Patients of the Montefiore Medical Center in New York have received the fourth notice of a data breach that affects them in just seven months. The culprit is reportedly an employee who abused his access to the clinic’s systems. The data accessed by that person includes patient names, medical record numbers, physical addresses, email addresses, dates of birth, and the last four digits of their social security numbers (SSNs). Credit card details and clinical details weren’t accessed.
The Montefiore Medical Center states that this happened in violation of its privacy policies and that all employees access only what they need for work-related reasons. Upon discovering the abuse, the employee was immediately suspended and will face the relevant legal consequences. The clinic discovered the violation thanks to the ‘FairWarning’ software that is deployed on its systems, monitoring the type of access that its employees engage in and alerting the administration about risky cases.
Although this sounds like a properly safeguarded system, that was the fourth breach notification that Montefiore had to distribute to patients. Here’s a summary of all recent notices:
April 2021 notice – Inappropriate access by employee occurring between January 2020 and February 2021. No numbers of affected individuals were given.
January 2021 notice – Incident occurred between June 2020 and November 2020, involving the illegal access of data by an employee. 1,787 patients were impacted.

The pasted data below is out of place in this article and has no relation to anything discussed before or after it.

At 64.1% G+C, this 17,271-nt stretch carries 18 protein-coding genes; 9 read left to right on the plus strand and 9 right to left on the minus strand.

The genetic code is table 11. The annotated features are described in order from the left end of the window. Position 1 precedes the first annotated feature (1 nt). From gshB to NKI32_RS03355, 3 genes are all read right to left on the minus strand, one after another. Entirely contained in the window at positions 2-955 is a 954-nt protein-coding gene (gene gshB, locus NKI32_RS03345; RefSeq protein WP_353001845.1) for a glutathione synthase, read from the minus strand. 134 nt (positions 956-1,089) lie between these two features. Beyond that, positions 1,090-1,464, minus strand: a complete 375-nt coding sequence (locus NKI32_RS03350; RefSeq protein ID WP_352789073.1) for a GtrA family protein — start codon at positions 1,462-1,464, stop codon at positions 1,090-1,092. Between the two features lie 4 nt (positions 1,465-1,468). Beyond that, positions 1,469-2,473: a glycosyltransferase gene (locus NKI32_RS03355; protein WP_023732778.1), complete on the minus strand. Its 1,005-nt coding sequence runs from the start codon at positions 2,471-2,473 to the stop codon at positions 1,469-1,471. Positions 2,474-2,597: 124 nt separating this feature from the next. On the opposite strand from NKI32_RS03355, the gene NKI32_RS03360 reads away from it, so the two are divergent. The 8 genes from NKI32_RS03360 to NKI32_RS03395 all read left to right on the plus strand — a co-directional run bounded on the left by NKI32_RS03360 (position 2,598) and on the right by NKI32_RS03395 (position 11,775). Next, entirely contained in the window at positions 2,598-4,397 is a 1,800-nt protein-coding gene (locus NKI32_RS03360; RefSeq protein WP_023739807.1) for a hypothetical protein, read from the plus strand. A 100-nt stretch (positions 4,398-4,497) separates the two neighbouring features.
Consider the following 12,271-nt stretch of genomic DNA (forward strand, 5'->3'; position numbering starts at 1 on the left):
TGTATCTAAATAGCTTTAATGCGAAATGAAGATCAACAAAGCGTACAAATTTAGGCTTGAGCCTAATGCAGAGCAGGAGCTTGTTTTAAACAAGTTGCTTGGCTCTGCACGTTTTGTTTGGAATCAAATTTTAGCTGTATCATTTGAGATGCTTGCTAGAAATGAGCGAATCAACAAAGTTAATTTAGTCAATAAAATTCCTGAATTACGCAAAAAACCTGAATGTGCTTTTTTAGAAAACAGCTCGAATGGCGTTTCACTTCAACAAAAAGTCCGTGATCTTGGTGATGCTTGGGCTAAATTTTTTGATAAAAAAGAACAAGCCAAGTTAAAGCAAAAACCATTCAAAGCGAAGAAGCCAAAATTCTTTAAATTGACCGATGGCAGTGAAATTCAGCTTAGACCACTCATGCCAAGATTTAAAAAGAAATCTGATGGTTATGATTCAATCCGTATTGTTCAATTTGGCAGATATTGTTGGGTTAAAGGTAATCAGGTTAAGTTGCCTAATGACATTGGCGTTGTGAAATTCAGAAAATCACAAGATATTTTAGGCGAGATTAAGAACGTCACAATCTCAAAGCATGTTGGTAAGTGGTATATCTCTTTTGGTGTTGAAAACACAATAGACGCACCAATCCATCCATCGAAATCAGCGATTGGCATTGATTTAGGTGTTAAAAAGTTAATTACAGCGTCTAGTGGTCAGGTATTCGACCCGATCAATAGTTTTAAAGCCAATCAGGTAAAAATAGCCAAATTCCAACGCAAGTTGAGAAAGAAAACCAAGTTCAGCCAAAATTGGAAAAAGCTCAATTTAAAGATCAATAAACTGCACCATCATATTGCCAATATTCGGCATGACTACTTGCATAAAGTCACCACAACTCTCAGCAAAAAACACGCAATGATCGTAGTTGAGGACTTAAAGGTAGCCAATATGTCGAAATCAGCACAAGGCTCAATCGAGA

December 2020 notice – Employee accessed patient data and attempted to engage in insurance fraud. The incident affected 670 patients.
September 2020 notice – Employee stole 4,000 patient records between January 2018 and July 2020.
In all cases, Montefiore fired the employees and reported them to the authorities to launch a criminal investigation. However, we see rampant violations and repeated insider incidents even though the medical center uses monitoring tools and is serious about it. Also, Montefiore’s announcement mentions that all employees go through criminal background checks before they are given access to the clinic’s systems.
If an entity with a strict code of conduct, monitoring systems in place, and detailed background checks suffers four data breaches from internal access violations, we can only imagine what happens with other medical service providers who follow more relaxed or even non-existent privacy protection and data security policies.
In conclusion, whatever clinic you may have visited in the past, and no matter what data protection procedures they claim to follow, be vigilant and treat all incoming communications with alertness. Abuse is always a probability - and given enough time, a certainty.